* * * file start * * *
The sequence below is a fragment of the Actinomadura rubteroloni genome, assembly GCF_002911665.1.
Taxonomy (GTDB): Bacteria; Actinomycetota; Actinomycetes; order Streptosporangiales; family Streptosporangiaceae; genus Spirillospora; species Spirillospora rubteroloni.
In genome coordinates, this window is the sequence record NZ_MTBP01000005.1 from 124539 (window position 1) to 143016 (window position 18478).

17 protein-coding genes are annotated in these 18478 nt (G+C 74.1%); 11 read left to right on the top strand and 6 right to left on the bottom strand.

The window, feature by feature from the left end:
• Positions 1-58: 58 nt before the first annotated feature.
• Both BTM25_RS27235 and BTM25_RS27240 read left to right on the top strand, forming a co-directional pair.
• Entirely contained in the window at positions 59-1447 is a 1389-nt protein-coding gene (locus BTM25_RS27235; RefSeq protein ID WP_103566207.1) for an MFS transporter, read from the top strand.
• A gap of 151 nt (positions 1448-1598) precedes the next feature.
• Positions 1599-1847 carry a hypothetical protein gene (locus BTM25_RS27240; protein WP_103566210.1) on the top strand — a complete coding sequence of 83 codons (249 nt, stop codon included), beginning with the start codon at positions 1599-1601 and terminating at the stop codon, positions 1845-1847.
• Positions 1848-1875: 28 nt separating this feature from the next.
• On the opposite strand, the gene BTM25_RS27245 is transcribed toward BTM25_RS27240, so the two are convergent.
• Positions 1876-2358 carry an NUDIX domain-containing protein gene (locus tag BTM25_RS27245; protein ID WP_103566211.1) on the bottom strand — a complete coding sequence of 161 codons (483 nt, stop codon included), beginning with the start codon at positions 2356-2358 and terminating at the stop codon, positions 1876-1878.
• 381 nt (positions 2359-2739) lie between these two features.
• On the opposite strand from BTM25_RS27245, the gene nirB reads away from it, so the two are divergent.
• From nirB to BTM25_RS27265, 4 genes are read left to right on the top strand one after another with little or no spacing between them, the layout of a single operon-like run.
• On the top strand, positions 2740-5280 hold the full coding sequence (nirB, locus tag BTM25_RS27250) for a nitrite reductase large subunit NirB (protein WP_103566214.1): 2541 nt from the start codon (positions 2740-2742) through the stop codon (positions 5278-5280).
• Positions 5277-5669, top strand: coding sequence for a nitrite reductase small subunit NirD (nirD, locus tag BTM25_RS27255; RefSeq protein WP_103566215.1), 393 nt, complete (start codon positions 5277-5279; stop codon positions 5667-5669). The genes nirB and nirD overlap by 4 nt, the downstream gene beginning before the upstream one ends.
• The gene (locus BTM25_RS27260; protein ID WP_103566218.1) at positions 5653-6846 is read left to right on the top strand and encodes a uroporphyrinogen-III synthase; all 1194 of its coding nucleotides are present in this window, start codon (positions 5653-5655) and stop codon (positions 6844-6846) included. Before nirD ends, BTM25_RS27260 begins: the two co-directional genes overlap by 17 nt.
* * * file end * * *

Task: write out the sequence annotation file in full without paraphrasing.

The sequence below is a fragment of the Actinomadura rubteroloni genome, assembly GCF_002911665.1.
Taxonomy (GTDB): Bacteria; Actinomycetota; Actinomycetes; order Streptosporangiales; family Streptosporangiaceae; genus Spirillospora; species Spirillospora rubteroloni.
In genome coordinates, this window is the sequence record NZ_MTBP01000005.1 from 124539 (window position 1) to 143016 (window position 18478).

17 protein-coding genes are annotated in these 18478 nt (G+C 74.1%); 11 read left to right on the top strand and 6 right to left on the bottom strand.

The window, feature by feature from the left end:
• Positions 1-58: 58 nt before the first annotated feature.
• Both BTM25_RS27235 and BTM25_RS27240 read left to right on the top strand, forming a co-directional pair.
• Entirely contained in the window at positions 59-1447 is a 1389-nt protein-coding gene (locus BTM25_RS27235; RefSeq protein ID WP_103566207.1) for an MFS transporter, read from the top strand.
• A gap of 151 nt (positions 1448-1598) precedes the next feature.
• Positions 1599-1847 carry a hypothetical protein gene (locus BTM25_RS27240; protein WP_103566210.1) on the top strand — a complete coding sequence of 83 codons (249 nt, stop codon included), beginning with the start codon at positions 1599-1601 and terminating at the stop codon, positions 1845-1847.
• Positions 1848-1875: 28 nt separating this feature from the next.
• On the opposite strand, the gene BTM25_RS27245 is transcribed toward BTM25_RS27240, so the two are convergent.
• Positions 1876-2358 carry an NUDIX domain-containing protein gene (locus tag BTM25_RS27245; protein ID WP_103566211.1) on the bottom strand — a complete coding sequence of 161 codons (483 nt, stop codon included), beginning with the start codon at positions 2356-2358 and terminating at the stop codon, positions 1876-1878.
• 381 nt (positions 2359-2739) lie between these two features.
• On the opposite strand from BTM25_RS27245, the gene nirB reads away from it, so the two are divergent.
• From nirB to BTM25_RS27265, 4 genes are read left to right on the top strand one after another with little or no spacing between them, the layout of a single operon-like run.
• On the top strand, positions 2740-5280 hold the full coding sequence (nirB, locus tag BTM25_RS27250) for a nitrite reductase large subunit NirB (protein WP_103566214.1): 2541 nt from the start codon (positions 2740-2742) through the stop codon (positions 5278-5280).
• Positions 5277-5669, top strand: coding sequence for a nitrite reductase small subunit NirD (nirD, locus tag BTM25_RS27255; RefSeq protein WP_103566215.1), 393 nt, complete (start codon positions 5277-5279; stop codon positions 5667-5669). The genes nirB and nirD overlap by 4 nt, the downstream gene beginning before the upstream one ends.
• The gene (locus BTM25_RS27260; protein ID WP_103566218.1) at positions 5653-6846 is read left to right on the top strand and encodes a uroporphyrinogen-III synthase; all 1194 of its coding nucleotides are present in this window, start codon (positions 5653-5655) and stop codon (positions 6844-6846) included. Before nirD ends, BTM25_RS27260 begins: the two co-directional genes overlap by 17 nt.